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-   -   Damp concrete floor (http://www.diychatroom.com/f105/damp-concrete-floor-133950/)

hardwick46 02-16-2012 12:26 PM

Damp concrete floor
 
My house, which is 2 years old, has a full basement that is poured concrete. I have been finishing the basement and I am now ready to do flooring. I had a flooring company come out and look and the floor and they tested it for moisture. The readings came back that the concrete was around 16% moisture which was very high. The floor and basement are both very dry. My house sits on the peak of a small hill and the sump pit hasn't ever had a drop of water in it and we have had several wet seasons. Several moths ago I had a radon system installed and when we drilled through the basement floor there was zero moisture under the slab. There isn't a vapor barrier under the slab though. The floor had a sealer applied to it after the pour. I have a dehumidifer running in the basement and it does not run very often and maintains a humidity of 40% very easily. I am very confused as to why my slab is so wet. Does anyone have any ideas as to why or how I can fix it? Thanks1

joecaption 02-16-2012 12:37 PM

Sounds like your doing all the right things.
Around here we have to have a vaper barrier and foam under the slab, to late now for you though.
May still be able to use an engineered flooring is you add a cork vaper barrier.

hardwick46 02-16-2012 12:41 PM

Thanks for the reply. Won't I have to worry about mold growing on the cork with the moisture coming out of my floor?

jaydevries 02-16-2012 02:31 PM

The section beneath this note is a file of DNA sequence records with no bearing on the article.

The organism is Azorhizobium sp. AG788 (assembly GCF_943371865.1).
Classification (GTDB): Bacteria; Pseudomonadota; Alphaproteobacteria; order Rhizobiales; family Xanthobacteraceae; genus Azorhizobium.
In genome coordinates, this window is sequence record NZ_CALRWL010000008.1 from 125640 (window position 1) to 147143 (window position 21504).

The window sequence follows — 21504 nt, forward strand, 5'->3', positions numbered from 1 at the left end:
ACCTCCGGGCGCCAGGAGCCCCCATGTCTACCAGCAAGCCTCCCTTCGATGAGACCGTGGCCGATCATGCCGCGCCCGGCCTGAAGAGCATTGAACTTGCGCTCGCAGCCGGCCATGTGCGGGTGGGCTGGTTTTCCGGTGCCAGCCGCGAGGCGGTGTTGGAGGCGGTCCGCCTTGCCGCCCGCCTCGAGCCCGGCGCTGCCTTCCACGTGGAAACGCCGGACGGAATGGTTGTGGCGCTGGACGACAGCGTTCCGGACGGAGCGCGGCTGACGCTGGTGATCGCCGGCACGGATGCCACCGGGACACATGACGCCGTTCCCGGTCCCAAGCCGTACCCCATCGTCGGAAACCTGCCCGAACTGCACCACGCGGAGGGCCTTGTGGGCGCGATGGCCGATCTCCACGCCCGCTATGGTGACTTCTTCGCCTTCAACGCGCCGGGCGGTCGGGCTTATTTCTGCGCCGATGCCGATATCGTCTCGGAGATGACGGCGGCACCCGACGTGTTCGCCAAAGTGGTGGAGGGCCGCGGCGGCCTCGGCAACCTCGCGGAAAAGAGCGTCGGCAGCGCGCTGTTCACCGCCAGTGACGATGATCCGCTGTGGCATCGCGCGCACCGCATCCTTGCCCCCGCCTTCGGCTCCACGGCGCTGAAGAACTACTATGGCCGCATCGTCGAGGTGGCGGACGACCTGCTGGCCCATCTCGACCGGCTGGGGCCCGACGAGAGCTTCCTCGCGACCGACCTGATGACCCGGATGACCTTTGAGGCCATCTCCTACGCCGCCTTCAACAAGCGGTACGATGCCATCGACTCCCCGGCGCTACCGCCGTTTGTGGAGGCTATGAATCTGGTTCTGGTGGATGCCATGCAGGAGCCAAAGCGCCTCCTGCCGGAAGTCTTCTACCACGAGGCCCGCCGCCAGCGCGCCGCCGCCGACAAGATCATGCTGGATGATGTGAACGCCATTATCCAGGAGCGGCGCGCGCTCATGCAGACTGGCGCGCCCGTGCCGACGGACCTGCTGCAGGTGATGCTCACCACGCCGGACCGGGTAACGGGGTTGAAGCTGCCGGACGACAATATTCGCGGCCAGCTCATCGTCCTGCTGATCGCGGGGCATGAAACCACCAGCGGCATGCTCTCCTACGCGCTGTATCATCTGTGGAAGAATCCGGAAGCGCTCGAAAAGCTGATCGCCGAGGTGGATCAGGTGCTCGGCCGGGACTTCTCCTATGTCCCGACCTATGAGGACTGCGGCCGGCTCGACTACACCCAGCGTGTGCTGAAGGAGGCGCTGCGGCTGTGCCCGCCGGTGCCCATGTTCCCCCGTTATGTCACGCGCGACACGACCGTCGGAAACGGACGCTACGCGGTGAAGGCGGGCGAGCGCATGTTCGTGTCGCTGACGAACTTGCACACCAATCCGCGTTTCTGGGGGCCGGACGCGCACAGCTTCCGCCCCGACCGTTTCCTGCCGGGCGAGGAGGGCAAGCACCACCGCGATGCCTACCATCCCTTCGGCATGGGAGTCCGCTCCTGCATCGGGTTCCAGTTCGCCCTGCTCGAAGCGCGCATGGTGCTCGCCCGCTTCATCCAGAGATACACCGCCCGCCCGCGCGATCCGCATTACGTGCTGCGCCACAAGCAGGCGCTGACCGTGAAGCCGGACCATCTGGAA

it is why a vapor barrier is used due to thermal transfer causing moisture if i remember correctly same reason you use vapor barrier on insulated exterior walls i would look into "research" using a concrete sealing paint "like drylock" as a solution

Nailbags 02-16-2012 05:27 PM

All ground gives off moisture vapor I don't care if your in the dessert or in a rain forest the ground gives off moisture. When Cement is poured in a slab a real contractor that does not cut corners will lay down a 8-15 mil thick vapor barrier why? because concrete is porous and moisture vapor will migrate up and through the slab. Not much you can do now.

Nailbags 02-16-2012 05:33 PM

Quote:

Originally Posted by jaydevries (Post 855151)
it is why a vapor barrier is used due to thermal transfer causing moisture if i remember correctly same reason you use vapor barrier on insulated exterior walls i would look into "research" using a concrete sealing paint "like drylock" as a solution

a good link here http://www.concretenetwork.com/vapor-barriers/

Gary in WA 02-16-2012 11:08 PM

You have a few choices, after the fact. Delta FL is one, or Fig. 2- just closed-cell foamboard, or Dricore, fig. 3: http://www.buildingscience.com/docum...ms?full_view=1

Photo 3, if you have the height (same as other, just more detail): http://www.buildingscience.com/docum...g-your-basment

Gary

hardwick46 02-17-2012 09:07 AM

Those are great links. Thanks a lot for the info. My only problem with closed cell foamboard is that it usually requires a thermal barrier. Any way to get around that? I also looked into a product called Place N Go flooring that has dimpled underlayment covered with a piece of vinyl tile. Ceramic sounds like it
might be my best bet though.

framer52 02-17-2012 09:54 AM

I would use
Dricore or tile.

hardwick46 02-20-2012 07:41 AM

If i use tile do I need to use any special kind of thinset for the concrete? Any special kind of grout? Thanks.


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